I have to admit this is more of an Inspired by than real Otto draft. Even the peplums had to be altered after tracing.  Despite problems noted above, I love my blouse. It makes me feel feminine. I did think this would be a one-and-done. It’s rather distinctive and multiples would be noticed. I used cheap tracing paper instead of my good paper felt (Aisle Runner purchased at Hobby Lobby). But I’ve kept the pieces. I can see at least one more version for summer and maybe another version with a button front opening. There could be more copies in my future.

 

 

 

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2/2016 #16

I like the looks of Peplum Wrap Blouse. Meant to make it earlier in the year.   It gives me a very feminine vibe. I’ve decided to use a navy,  cotton, floral-print fabric. That cotton might have some poly in it.  The fabric presses beautifully-(cotton) and resists wrinkles (polyester). I’m not going to give it a burn test. Confirming my assumption would make no difference in my sewing choices. However I do have a problem because it has no stretch whereas the #16 2/2016 pattern suggests fabrics with 10% stretch. I know from experience that 10% isn’t much during wear.  It’s just enough the fabric will recover from a deep breath or mild physical movement (i.e. don’t expect it to perform well at the gym but you’ll look great lunchin’ with the ladies..)

Looking at both the schematic and models,

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I think this is my basic block with a few changes.It has a center back seam. Front is cut on a fold. The bodice is separated around the waist, I think maybe just above. The front has a V neckline. The  back neckline is not shown on the models. I’m guessing from the schematic that it is scooped a little and until just now I didn’t see that the back darts had been moved to the neckline.  The blouse bottom is formed into peplums. The has a little flouncing has been added to the peplums and  front forms an overlap. The hems are mitered at CF.   The sleeve appears to standard 3/4″ length.

After that evaluation, I decided not to trace all the pattern pieces.  I rarely trace facings (pieces 6 and 7) because after I make my fitting changes, facings have to be redrafted. Since this pattern appears to be a basic block, I opted not to trace pieces 1, 2 or 3 either. Instead I quickly cut copies of my basic block which is  drafted for woven -non-stretch fabrics. That eliminates my first worry (voiced in Para 1) of choosing a non-stretch fabric when the pattern suggests 10% stretch. Copying my block also eliminates all the fitting issues. It already has my shoulder slope; my front length, my back waist length; and all the circumference I like to wear. I did copy pieces 4 and 5 the peplums.  They are 7″ deep including the 1″ hem.  I added 1/4″ SA to the hems (I prefer a 1.25″ hem); 1/4″ SA to the top of the Peplum and 1/2″ to the side seams. After tracing the peplums I drew a stitching line 7″  above my block’s  hem edge and a cutting line 1/4″ below that. Slashed and trashed the tissue below the cutting line.    After walking the stitching lines of block to peplum, I increased the peplums length  3.5″. That’s a lot. More even then the biggest pattern size Otto included. OK part of that is the difference between stretch and non-stretch fabrics  but that’s still a lot more circumference than the largest size of the original pattern.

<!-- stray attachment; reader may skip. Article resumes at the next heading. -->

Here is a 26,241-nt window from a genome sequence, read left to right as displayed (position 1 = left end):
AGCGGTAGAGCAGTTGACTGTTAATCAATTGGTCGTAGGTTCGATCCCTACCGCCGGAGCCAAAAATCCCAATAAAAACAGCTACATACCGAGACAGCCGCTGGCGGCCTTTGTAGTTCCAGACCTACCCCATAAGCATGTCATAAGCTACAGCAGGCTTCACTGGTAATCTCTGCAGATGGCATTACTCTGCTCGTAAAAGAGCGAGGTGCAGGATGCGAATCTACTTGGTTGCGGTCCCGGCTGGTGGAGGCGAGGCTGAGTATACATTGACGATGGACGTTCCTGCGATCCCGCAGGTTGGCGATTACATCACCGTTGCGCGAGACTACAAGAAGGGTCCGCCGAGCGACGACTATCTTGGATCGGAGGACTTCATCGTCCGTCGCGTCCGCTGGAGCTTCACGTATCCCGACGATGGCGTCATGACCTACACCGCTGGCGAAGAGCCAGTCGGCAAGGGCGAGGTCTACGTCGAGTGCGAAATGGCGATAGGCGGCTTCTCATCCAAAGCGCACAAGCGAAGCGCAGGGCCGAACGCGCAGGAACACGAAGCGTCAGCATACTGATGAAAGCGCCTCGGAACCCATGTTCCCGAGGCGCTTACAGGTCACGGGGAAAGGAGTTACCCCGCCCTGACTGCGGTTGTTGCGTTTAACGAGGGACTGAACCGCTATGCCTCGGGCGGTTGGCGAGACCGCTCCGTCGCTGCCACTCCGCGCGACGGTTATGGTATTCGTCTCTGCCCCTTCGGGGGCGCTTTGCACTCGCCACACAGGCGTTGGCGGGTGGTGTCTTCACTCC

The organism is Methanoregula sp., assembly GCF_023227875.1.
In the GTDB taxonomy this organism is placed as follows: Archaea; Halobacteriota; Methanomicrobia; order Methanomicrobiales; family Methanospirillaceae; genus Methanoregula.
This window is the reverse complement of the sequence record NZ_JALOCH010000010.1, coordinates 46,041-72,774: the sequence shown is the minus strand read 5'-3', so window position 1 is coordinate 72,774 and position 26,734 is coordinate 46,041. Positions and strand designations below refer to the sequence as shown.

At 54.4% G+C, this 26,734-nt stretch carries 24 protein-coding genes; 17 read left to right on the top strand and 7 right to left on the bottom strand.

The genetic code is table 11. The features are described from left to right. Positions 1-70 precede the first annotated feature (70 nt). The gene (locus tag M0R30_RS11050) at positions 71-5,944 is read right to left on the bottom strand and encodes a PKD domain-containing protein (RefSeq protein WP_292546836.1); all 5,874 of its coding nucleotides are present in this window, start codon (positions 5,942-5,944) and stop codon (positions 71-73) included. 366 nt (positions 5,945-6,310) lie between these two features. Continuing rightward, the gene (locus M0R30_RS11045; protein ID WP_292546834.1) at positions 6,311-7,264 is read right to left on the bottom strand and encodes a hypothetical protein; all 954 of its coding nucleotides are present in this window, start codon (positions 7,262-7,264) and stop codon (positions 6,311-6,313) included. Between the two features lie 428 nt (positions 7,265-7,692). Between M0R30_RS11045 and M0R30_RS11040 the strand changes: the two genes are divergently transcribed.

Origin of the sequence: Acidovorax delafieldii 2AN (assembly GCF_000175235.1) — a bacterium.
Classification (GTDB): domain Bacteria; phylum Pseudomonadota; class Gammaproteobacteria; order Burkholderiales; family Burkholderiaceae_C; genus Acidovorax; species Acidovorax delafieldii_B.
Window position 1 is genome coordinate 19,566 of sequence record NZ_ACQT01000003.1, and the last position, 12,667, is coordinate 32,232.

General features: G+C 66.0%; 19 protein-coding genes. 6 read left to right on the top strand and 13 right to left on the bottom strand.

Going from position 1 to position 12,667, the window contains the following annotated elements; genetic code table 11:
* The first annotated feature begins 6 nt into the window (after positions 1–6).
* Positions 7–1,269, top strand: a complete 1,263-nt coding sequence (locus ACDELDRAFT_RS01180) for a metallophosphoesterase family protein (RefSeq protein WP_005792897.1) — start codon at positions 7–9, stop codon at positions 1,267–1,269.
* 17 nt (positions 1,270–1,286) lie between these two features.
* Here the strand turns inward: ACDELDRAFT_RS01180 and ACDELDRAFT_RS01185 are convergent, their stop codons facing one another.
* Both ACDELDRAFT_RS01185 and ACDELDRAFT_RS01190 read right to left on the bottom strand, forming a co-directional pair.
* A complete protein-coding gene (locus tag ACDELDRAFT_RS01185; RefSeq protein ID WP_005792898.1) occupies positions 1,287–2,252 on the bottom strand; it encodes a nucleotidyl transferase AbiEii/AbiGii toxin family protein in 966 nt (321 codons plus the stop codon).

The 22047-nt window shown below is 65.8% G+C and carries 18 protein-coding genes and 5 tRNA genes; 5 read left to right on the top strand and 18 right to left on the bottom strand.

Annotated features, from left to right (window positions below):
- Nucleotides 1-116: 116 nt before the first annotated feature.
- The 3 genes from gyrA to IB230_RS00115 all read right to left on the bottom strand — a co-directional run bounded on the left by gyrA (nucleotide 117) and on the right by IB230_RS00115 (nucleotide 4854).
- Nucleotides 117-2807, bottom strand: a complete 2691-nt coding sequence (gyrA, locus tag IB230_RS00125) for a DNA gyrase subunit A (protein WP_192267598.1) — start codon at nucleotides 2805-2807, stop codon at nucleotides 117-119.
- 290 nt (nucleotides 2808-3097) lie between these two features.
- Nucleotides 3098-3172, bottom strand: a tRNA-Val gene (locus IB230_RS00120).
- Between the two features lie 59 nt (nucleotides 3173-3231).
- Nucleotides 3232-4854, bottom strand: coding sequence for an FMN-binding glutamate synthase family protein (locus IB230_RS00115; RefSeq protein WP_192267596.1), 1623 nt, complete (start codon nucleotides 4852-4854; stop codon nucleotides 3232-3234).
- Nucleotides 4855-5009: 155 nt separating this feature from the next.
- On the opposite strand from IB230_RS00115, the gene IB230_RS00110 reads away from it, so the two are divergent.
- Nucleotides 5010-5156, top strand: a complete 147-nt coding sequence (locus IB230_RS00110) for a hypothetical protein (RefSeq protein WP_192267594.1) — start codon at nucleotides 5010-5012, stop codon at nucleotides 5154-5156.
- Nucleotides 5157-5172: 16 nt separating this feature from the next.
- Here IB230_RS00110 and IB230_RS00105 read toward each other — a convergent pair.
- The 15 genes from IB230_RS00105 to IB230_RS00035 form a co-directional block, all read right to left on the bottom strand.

My sleeve block already has my 3 favorite lengths marked on it. So when I cut a copy of it, I folded up at the 3/4 length line and added  1.25″ for my standard hem depth.

For necklines, I eyeballed the pattern pieces and opted for a 1″ deeper back and 6″ deep from V both options I change when cutting fabric.

The problem with all my assumptions is that I may miss subtle drafting choices. They may have drafted the back neckline 3/4″ deep and the front 5″.  That change I’m OK with as I’m using favorites which became favorites because they look good on me. It’s quite possible that at the first fitting, I would change whatever they drafted to my favorites. I’m not so confident about just slashing off the amount of the peplum from the bottom of my block. I may have significantly disrupted proportions. These kind of things are why  I would prefer to trace  the original  and apply a standard number of changes. That way I would know I have only changed the pattern for fit and all the choices the designer made  –which gives their creation its unique character and appeal — would still be intact. There’s a strong possibility that with my choice to start with my block and make minor changes, that I’m really sewing a different design which is not what I wanted.

Let’s take a look.  The Schematic

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Pics of my finished pattern pieces